So next, Lovingkindness. And I know many of you have studied and practiced Lovingkindness, which is, basically, a feeling of warmth and concern, positive feeling for others, wishing others happiness and joy. But of course, it's not only others, it begins with ourselves. We have to fist wish ourselves happiness and joy, and have a warm, positive feeling for ourselves. In a way, Equanimity and Lovingkindness involves emphasizing and increasing these warm feelings. Again, to offer a very simple practice that you can do, I think it's very beneficial to practice, in meditation, Lovingkindness. To settle with our own body and mind and to notice the feeling of one's self being present, and to wish one's self well.

I feel that it may be necessary and useful to begin with a forgiveness practice. Sometimes, we try to practice Lovingkindness, but actually, something holds us back inside ourselves. So it may be most beneficial to begin by finding our breath, finding our posture, and then noticing our mind, being with our mind, and saying to ourselves, "Whatever I may have done or felt that is not quite right, I forgive myself. I really avow these feelings, these actions, I forgive myself. And likewise, whatever others may have done to me, that has hurt me, and caused me to feel resentful, I forgive them." So maybe, beginning with forgiving ourselves and forgiving others, the wishing ourselves happiness, and safety, and well-being; and wishing others in our immediate and wider surroundings happiness, and safety, and well-being; and then it would be pleasant and wonderful to practice Lovingkindness for those whom we love most – our family members, dear friends – in our meditation practice, wishing them happiness, and safety, and well-being. Then if we have people who we're having difficulty with in our lives, we can practice: "May they also have happiness, and safety, and well-being."

Again, we can't be idealistic about this, we have to be realistic and practical. The practice of Lovingkindness is not a warm, fuzzy feeling, or an ideology, like "I'm supposed to feel this way, and by golly, I will." This would be quite unhelpful. In the course of practicing Lovingkindness, for example – "Whatever I have done, or felt, I forgive myself." – we might notice in practicing that way, "Boy, I don't forgive myself." We have to be realistic about that, and allow ourselves to feel, "I don't forgive myself," and also, breathe into "I forgive myself." And notice, sometimes we learn a lot about ourselves in that way. So there's nothing wrong with having those two opposite things. "I make the effort to forgive myself, and in doing so I notice I do not forgive myself. I make the effort to forgive him or her who has harmed me, I really make that effort, and I notice that I don't forgive." And that's all right, we can hold those things. In fact, we must, because if we don't, we don't really open up our hearts, we don't really see our mind.

And again, for meditation practice, apart from our relations with others, the practice of Lovingkindness is really a must, because we have to have, for zazen, a healthy, positive attitude toward our own mind. Really, we can't practice zazen if we don't like our mind. If "Don't like my mind" arises, we can notice that, it's not to say that we should not have such thoughts arising, but unless we have a cultivation of Lovingkindness, and some affection for the cockamamie things that come up in our mind, all our lunacy and all our self-hatred, or who knows what it is – everybody has their own favourite ones that we get from karma – whatever they are, we have to have a certain affection for them, and humor. Because otherwise, zazen is like torture, you see? It's like being in Hell. And this is not the idea, we're not here to be in Hell. We're in Hell anyway – we're trying to get out of it. So it's necessary to have a certain amount of Lovingkindness in our own mind to develop an affectionate attitude toward this silly person that we are.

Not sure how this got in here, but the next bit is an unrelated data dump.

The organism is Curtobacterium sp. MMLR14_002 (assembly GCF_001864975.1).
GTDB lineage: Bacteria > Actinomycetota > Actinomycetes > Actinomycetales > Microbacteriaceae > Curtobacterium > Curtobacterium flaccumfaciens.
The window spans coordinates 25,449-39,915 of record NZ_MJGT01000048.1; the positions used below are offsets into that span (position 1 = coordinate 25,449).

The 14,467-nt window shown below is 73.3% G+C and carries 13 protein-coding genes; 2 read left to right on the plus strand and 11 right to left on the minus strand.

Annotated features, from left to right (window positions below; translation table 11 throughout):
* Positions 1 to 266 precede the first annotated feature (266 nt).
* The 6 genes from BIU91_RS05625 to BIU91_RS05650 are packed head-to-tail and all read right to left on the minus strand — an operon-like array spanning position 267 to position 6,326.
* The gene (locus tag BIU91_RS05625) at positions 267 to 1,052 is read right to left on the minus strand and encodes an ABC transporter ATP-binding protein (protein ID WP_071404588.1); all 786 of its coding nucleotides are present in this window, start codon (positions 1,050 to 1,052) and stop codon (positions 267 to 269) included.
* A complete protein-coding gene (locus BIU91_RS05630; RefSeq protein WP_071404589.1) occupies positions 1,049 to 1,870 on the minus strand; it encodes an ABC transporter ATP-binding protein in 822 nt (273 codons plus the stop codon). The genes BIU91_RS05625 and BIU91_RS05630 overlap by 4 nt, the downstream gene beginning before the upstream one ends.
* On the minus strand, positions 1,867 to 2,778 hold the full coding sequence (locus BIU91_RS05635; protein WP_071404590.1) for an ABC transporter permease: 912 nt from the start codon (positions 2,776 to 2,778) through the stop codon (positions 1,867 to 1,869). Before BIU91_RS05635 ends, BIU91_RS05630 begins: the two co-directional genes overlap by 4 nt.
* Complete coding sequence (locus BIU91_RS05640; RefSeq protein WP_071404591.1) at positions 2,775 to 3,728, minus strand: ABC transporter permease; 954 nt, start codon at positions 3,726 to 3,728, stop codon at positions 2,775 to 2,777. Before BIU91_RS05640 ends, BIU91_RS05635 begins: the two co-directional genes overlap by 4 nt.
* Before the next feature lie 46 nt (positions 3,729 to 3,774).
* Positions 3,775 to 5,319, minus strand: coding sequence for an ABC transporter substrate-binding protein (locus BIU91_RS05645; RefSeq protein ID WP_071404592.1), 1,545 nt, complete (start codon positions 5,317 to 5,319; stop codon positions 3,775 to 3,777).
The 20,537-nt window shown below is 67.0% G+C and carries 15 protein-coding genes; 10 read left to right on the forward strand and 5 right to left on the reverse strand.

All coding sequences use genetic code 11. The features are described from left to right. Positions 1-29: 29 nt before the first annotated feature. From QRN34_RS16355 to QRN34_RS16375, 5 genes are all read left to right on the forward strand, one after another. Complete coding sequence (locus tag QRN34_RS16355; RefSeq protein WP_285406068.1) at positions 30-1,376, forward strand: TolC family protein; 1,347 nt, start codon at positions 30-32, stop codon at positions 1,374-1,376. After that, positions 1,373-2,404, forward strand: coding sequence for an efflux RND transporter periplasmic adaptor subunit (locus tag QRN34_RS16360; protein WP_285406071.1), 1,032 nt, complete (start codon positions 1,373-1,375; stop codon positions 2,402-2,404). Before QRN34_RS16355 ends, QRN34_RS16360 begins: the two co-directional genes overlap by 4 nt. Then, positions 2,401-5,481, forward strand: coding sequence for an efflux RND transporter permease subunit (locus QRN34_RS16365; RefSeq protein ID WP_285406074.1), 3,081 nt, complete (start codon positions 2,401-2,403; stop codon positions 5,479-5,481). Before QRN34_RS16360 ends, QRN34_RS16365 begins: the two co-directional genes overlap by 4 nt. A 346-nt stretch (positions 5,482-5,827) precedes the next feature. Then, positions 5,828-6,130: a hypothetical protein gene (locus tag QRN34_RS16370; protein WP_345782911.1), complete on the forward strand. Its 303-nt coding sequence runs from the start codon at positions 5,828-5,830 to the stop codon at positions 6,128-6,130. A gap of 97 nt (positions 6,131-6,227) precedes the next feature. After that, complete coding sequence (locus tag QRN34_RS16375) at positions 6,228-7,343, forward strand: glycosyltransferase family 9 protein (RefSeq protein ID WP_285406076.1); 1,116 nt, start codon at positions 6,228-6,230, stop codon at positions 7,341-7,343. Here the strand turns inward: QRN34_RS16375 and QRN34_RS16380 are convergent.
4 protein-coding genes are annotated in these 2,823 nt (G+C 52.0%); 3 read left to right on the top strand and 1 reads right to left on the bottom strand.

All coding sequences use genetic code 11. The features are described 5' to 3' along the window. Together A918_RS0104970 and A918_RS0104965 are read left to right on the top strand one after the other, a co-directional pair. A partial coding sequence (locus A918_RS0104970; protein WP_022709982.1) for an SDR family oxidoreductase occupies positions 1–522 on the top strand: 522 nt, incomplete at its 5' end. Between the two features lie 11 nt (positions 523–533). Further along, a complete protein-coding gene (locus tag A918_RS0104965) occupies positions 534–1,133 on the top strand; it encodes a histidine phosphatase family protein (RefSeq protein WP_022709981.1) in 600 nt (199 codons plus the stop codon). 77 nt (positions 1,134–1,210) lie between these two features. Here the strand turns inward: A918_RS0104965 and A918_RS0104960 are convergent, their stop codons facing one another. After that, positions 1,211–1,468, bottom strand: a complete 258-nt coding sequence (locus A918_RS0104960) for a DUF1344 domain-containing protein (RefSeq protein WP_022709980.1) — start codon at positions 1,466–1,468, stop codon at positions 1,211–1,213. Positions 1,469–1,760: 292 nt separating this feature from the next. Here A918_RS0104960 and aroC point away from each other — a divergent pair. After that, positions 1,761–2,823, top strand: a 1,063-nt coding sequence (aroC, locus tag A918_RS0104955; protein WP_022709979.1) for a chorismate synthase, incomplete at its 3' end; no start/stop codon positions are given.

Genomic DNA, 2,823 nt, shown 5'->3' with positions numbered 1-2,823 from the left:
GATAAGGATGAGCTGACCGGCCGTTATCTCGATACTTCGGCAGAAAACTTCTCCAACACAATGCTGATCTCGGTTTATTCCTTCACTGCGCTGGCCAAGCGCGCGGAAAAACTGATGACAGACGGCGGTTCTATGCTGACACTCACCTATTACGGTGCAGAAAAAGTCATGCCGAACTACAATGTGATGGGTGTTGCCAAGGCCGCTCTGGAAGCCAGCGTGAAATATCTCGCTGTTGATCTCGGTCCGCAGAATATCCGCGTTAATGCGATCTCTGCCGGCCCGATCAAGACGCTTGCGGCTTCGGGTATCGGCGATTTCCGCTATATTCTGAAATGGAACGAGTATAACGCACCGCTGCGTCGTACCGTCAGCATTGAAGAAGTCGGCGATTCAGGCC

The next one is Compassion. Compassion, as I've been saying, means that we can appreciate suffering. And appreciate that through our own suffering, we can see all suffering. The only way to see suffering is to suffer. Buddha said, "The Path begins with suffering." This is the uniqueness, I think, of the Buddha's way, that the Buddha said "The Path begins with suffering." And an appreciation of the universality and all-pervasiveness of suffering, and the inevitability of suffering, is the beginning of the Path. We have to appreciate our own suffering, and the depth of it, and the all-pervasive nature of it. And understand that, as I was saying about Manjusri yesterday, Manjusri is described as noble, which means knowing the true condition or true nature of life – the source of that nobility is suffering. Suffering is the source of our growth and development and the depth of our living.

But of course, Buddhism is not a path of asceticism, or laying on beds of nails, or something. Suffering is not enough; suffering is only half the story. Through saying yes to our suffering, and appreciating the connection that our suffering is, we can really understand suffering. When we really understand suffering, and the source and shape of suffering, we go beyond it, seeing life as it is. Seeing then, that we really are connected with others. As I said on the first night of our retreat, our real life is not: "somebody's there"; but every moment is a moment of meeting. This is our real life. Every moment is a moment of connection, every moment is a moment of meeting.